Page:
Legislation filed this week by state Democrats seeks to ease punishments for those found with small amounts of marijuana, the Nashville Scene reports. The bill would still classify possession of up to one-eighth of an ounce of marijuana as a Class C misdemeanor, but offenders could only be punished by a fine up to $50. Rep. Harold Love, D-Nashville, said that the bill aims to establish statewide consistency and eliminate jail time and massive fines for possession of a very small amount of the drug, but not to make it legal. The legislation comes after Rep. William Lamberth, R-Cottontown filed a bill this week that would override local ordinances that partially decriminalize marijuana.
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Grand Jury to Hear Thanksgiving Double-Murder Case

A grand jury will review charges against Joel Michael Guy Jr., a Knoxville man accused of killing his parents over Thanksgiving weekend, according to Knoxnews. Guy is charged with two counts of first-degree murder in the deaths of Joel Guy Sr. and Lisa Guy, after their remains were discovered dismembered and placed in an acid-based solution in their home. Guy was found and arrested in Baton Rouge, Louisiana on Nov. 28 and extradited to Knoxville earlier this month.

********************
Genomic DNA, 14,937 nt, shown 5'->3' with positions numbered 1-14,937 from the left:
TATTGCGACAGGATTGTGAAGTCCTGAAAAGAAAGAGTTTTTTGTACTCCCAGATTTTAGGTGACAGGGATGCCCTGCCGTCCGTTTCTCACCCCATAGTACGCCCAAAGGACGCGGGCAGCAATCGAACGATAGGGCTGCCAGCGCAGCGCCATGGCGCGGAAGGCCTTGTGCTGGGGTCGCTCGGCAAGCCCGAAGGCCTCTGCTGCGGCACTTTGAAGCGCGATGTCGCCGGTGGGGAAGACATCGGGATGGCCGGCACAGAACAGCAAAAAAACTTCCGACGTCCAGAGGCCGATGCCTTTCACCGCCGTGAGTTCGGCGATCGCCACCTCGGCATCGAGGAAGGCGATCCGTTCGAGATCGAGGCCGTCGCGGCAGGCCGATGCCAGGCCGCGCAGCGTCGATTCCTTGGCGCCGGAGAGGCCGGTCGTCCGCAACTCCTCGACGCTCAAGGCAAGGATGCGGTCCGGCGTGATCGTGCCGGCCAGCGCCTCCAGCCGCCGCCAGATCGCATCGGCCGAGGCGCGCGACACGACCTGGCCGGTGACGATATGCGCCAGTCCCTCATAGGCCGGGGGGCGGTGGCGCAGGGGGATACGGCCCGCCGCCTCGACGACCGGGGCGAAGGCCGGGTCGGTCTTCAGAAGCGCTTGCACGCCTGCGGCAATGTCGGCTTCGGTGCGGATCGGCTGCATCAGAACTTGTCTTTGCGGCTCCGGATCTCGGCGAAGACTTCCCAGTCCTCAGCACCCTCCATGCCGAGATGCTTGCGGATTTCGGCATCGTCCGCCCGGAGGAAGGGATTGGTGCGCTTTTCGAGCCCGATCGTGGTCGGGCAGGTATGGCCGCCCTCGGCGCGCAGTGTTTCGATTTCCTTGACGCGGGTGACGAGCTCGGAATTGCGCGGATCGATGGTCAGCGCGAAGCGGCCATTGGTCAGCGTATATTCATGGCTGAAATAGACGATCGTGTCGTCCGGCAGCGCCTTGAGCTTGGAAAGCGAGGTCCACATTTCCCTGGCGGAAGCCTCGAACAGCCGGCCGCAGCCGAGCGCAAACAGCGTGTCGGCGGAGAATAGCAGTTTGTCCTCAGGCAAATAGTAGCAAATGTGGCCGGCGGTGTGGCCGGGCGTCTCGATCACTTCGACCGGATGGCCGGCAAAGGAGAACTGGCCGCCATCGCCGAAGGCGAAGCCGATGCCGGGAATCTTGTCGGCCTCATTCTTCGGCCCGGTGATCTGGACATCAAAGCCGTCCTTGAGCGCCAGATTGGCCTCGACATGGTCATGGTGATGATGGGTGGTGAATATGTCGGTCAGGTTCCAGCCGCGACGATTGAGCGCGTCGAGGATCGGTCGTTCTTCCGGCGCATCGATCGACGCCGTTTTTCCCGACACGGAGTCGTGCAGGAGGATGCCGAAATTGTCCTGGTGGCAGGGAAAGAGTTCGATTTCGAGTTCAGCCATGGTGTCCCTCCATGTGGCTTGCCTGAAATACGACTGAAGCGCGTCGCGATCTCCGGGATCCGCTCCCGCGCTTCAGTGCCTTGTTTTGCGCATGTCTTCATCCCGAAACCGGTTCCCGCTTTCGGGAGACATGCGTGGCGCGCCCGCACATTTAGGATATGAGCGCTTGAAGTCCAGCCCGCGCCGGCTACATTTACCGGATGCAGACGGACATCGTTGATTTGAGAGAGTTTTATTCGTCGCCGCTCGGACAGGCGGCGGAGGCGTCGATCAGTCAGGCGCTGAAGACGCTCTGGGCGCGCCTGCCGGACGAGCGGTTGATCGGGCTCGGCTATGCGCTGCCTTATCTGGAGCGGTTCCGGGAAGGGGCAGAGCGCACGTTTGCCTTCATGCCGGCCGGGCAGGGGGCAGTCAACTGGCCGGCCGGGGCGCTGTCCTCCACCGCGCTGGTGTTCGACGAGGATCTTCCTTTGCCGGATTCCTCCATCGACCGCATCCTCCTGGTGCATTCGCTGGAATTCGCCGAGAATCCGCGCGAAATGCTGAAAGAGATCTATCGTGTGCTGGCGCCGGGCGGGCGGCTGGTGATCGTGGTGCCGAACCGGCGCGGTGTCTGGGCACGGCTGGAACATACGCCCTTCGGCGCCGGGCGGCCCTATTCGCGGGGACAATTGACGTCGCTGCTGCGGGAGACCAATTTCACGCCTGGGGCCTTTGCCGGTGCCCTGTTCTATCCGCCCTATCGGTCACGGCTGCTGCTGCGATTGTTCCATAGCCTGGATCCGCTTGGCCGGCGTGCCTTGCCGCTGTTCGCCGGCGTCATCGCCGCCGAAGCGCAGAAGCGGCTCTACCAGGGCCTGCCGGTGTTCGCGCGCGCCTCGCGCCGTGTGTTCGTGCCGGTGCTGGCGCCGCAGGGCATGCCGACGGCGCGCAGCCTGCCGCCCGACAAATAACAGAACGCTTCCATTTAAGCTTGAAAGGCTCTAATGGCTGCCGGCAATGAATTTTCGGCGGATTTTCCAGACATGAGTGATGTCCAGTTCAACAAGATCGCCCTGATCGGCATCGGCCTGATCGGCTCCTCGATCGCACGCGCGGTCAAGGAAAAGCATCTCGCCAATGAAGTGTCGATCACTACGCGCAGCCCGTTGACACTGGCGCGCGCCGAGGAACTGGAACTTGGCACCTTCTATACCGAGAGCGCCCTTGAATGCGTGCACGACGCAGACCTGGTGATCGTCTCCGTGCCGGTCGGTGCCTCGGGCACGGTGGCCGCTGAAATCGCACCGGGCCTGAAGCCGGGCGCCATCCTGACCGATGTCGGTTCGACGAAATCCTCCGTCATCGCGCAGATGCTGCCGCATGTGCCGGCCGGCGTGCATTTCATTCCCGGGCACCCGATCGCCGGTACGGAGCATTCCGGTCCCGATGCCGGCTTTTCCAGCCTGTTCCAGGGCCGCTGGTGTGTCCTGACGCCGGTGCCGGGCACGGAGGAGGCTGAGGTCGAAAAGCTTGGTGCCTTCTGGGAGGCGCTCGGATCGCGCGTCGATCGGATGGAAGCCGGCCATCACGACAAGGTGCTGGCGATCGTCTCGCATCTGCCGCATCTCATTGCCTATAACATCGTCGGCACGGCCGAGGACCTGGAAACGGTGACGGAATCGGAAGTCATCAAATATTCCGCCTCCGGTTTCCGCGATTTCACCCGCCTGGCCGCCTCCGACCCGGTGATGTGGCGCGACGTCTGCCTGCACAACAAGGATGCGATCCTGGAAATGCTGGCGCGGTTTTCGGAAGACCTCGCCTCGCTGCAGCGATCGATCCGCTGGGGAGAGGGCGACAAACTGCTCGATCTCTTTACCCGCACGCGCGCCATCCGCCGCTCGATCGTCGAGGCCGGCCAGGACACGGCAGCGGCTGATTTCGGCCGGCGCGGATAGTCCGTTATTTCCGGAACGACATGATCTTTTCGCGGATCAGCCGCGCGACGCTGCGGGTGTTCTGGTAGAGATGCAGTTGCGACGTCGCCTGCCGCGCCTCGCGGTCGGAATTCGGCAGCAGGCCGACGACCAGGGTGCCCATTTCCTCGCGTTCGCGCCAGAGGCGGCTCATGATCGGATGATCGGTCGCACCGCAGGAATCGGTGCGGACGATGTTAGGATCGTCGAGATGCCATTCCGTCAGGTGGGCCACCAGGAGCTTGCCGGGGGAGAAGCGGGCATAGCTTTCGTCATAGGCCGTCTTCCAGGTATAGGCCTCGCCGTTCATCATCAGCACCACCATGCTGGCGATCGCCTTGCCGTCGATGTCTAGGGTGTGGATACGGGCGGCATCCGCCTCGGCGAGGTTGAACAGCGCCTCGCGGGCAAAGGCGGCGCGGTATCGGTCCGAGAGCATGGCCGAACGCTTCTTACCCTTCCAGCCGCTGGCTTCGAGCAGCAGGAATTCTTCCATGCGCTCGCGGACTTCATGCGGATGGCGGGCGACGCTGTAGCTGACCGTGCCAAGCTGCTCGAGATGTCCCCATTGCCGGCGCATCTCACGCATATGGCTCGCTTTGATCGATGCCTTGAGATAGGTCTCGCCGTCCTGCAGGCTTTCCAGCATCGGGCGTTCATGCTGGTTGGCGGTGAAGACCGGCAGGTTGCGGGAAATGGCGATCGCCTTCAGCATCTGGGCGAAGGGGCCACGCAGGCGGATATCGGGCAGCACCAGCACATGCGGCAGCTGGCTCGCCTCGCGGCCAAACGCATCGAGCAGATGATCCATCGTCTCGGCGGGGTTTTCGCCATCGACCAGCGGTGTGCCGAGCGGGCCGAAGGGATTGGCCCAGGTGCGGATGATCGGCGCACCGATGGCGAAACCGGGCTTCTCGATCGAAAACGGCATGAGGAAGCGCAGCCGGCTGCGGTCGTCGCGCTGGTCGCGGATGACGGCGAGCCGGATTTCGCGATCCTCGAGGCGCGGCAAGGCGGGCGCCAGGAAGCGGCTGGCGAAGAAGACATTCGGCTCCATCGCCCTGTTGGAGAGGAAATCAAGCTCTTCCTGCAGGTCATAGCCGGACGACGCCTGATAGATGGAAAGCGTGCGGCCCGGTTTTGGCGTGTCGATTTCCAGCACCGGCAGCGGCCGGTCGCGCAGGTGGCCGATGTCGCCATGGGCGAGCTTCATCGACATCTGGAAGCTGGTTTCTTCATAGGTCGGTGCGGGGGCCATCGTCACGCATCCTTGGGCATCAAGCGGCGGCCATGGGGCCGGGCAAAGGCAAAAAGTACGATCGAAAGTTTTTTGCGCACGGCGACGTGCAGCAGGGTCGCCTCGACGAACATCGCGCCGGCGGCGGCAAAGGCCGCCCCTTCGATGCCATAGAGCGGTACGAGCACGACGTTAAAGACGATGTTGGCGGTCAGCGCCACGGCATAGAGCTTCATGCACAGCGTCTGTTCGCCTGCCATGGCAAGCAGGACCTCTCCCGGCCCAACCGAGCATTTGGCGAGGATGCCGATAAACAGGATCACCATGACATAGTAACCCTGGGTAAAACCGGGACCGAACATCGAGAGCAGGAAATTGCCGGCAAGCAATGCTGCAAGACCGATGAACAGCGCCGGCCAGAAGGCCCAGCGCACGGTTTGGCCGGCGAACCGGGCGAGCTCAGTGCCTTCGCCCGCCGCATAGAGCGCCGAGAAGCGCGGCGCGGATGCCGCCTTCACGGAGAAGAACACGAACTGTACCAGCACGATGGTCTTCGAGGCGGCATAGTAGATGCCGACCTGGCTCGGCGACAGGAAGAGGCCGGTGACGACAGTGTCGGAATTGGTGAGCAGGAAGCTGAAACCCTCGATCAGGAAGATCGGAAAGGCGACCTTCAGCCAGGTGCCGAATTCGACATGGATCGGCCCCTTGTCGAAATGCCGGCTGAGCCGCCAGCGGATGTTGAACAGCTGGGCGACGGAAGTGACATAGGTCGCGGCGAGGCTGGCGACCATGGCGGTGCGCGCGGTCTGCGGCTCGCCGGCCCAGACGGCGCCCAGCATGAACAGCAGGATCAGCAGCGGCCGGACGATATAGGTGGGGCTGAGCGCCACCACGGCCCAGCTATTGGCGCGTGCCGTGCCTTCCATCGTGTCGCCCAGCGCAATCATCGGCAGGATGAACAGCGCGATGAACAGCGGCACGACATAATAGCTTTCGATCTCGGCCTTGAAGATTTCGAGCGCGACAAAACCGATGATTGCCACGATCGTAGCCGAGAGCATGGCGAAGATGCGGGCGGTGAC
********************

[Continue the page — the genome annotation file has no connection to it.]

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Campbell Found Guilty in MPD Shooting

A Shelby County jury found Treveno Campbell guilty of second-degree murder today in the killing of Memphis police Officer Martoiya Lang in 2012, the Commercial Appeal reports. Lang was shot while attempting to serve a warrant in a narcotics investigation. She became the first female officer killed in the line of duty in the history of the Memphis Police Department. 
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Third Defendant Pleads Guilty in JailCigs Case

Former Rutherford County Sheriff Robert Arnold’s uncle pleaded guilty today in the JailCigs case, according to the Daily New Journal. John Vanderveer pleaded guilty to one count of witness tampering. Under the terms of the agreement, he faces a $250,000 fine and a recommended prison sentence of 18 to 24 months. Arnold and Joe Rusell also previously pleaded guilty in the case
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Former Memphis Transit CEO Arrested in Human Trafficking Sting

The CEO of the Memphis Area Transit Authority who resigned on Thursday was among 42 people arrested in a Tennessee Bureau of Investigation human trafficking sting, the Commercial Appeal reports. Ron Garrison was arrested Wednesday and faces a misdemeanor charge of patronizing prostitution near a church or school. The TBI sting involved targeting individuals responding to ads on Backpage.com.
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Harwell Launches Opioid Taskforce